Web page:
2017-11-24 / Front Page

Officials mull food vendor rules at Fort Williams

By Michael Kelley
Staff Writer

While the requirements for the vending site north of Portland Head Light, operated by Gorgeous Gelato, will largely stay as it is for next season, the Fort Williams Park Committee is recommending changing the requirements for two of the site, including relocating one. (Michael Kelley photo) While the requirements for the vending site north of Portland Head Light, operated by Gorgeous Gelato, will largely stay as it is for next season, the Fort Williams Park Committee is recommending changing the requirements for two of the site, including relocating one. (Michael Kelley photo) CAPE ELIZABETH – Food vending will be allowed in Fort Williams Park next year, but could take a different form. The Fort Williams Park Committee met last week to draft a series of tweaks to the program that would limit the square footage and reduce the minimum bid at the vending site south of Portland Head Light and limit the square footage, reduce the minimum bid and relocate the vending site that had been offered in Ship Cove.

Food vendors have been allowed in select locations in the park – south of Portland Head Light, north of Portland Head Light and in Channel Overlook – for more than five years, ever since the idea was piloted for the summer of 2011. After bringing in $10,000 to $11,000 in revenue, the program was continued in 2012. The town added another vending site – by Ship Cove – that season, but it is that location – dubbed site D – that the committee decided to change, in the hopes of attracting the right sort of vendor for the park.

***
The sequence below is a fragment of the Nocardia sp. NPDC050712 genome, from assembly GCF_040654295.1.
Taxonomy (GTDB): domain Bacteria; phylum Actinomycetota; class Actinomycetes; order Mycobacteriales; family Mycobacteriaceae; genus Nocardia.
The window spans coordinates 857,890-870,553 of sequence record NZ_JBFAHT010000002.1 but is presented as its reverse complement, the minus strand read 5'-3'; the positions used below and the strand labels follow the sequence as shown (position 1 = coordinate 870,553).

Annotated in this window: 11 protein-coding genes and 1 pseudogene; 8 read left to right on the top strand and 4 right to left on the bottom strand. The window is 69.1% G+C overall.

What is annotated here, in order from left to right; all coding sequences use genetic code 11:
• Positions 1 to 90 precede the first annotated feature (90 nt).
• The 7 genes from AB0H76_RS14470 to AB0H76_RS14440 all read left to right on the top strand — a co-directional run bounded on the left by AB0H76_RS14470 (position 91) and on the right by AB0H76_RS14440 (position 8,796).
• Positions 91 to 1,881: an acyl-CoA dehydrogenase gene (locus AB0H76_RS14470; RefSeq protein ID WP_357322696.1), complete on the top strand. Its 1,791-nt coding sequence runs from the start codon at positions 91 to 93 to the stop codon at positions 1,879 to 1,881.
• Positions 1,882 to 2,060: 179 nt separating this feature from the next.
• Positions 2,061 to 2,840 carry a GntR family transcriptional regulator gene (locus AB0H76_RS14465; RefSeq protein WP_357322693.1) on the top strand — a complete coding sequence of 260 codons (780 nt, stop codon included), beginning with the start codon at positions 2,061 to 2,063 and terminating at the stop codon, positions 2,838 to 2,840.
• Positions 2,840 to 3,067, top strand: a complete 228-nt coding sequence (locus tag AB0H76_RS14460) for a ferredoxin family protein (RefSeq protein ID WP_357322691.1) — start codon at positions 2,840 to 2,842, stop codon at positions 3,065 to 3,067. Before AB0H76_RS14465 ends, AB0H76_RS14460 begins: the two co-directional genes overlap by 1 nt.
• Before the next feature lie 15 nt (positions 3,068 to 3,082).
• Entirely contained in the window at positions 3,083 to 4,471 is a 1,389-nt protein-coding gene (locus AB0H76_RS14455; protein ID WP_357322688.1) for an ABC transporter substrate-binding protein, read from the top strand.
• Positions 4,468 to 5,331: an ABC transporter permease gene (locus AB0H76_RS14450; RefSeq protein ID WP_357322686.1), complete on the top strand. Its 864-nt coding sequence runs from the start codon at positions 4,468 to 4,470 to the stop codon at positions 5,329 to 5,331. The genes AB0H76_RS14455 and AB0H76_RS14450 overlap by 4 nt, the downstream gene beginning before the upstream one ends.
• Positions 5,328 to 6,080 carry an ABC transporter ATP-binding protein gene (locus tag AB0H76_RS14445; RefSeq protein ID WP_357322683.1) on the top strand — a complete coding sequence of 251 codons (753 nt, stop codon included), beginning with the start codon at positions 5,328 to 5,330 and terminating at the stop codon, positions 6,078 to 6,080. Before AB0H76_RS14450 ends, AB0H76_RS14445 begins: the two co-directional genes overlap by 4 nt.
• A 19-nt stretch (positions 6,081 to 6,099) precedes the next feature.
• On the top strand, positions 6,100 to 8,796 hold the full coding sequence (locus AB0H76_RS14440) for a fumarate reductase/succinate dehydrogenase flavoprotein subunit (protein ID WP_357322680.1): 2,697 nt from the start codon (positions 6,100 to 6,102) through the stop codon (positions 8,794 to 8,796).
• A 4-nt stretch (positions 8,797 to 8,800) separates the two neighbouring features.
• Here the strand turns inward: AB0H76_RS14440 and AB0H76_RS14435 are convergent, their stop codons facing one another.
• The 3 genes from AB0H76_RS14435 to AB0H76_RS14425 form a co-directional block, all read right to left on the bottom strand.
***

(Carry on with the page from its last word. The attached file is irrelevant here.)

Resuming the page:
Over the years, finding a successful operator for the Ship Cove site has been difficult. Gorgeous Gelato had operated in that site, but has since moved closer and found success at Portland Head Light.

Committee members agreed to maintain the 90 square foot maximum for sites north of Portland Head Light (where Gorgeous Gelato operates) and at Channel Cove (where Bite into Maine operates) for the upcoming season, but increased the minimum bid from $4,000 to $4,500 to include the $400 electricity surcharge applied to those two locations. The committee is recommending reducing the maximum square footage allowed at Portland Head Light to 50 square feet, with a minimum bid of $2,000.

At a meeting last month, Bite Into Maine operators Sarah and Karl Sutton told committee members lowering the minimum bid at some of the sites may increase interest from the 30 food vendors in Portland who may gladly pay a reduced figure to have a defined location rather than the permit fee Portland charges vendors only for them to then have to fight for the best locations.

Committee member Jim Kearney said he is pleased with how Gorgeous Gelato’s and Bite into Maine’s locations have operated. Committee Chairman Mark Russell agreed.

“We have had success there. It’s a great location,” Russell said of the site north of the lighthouse.

The group also decided to apply the 50 square foot limit and minimum $2,000 bid standards to Site D, wherever it may be located.

Committee members supported abandoning the Ship Cove site because of safety and congestion concerns. After discussing the possibility of offering a site near Battery Blair or the Ship Cove picnic pavilion, committee members seemed comfortable to offer up a spot near the central parking lot, although committee member Joe Kozlowski said that area could be problematic because of the amount of traffic coming into and out of the parking lot.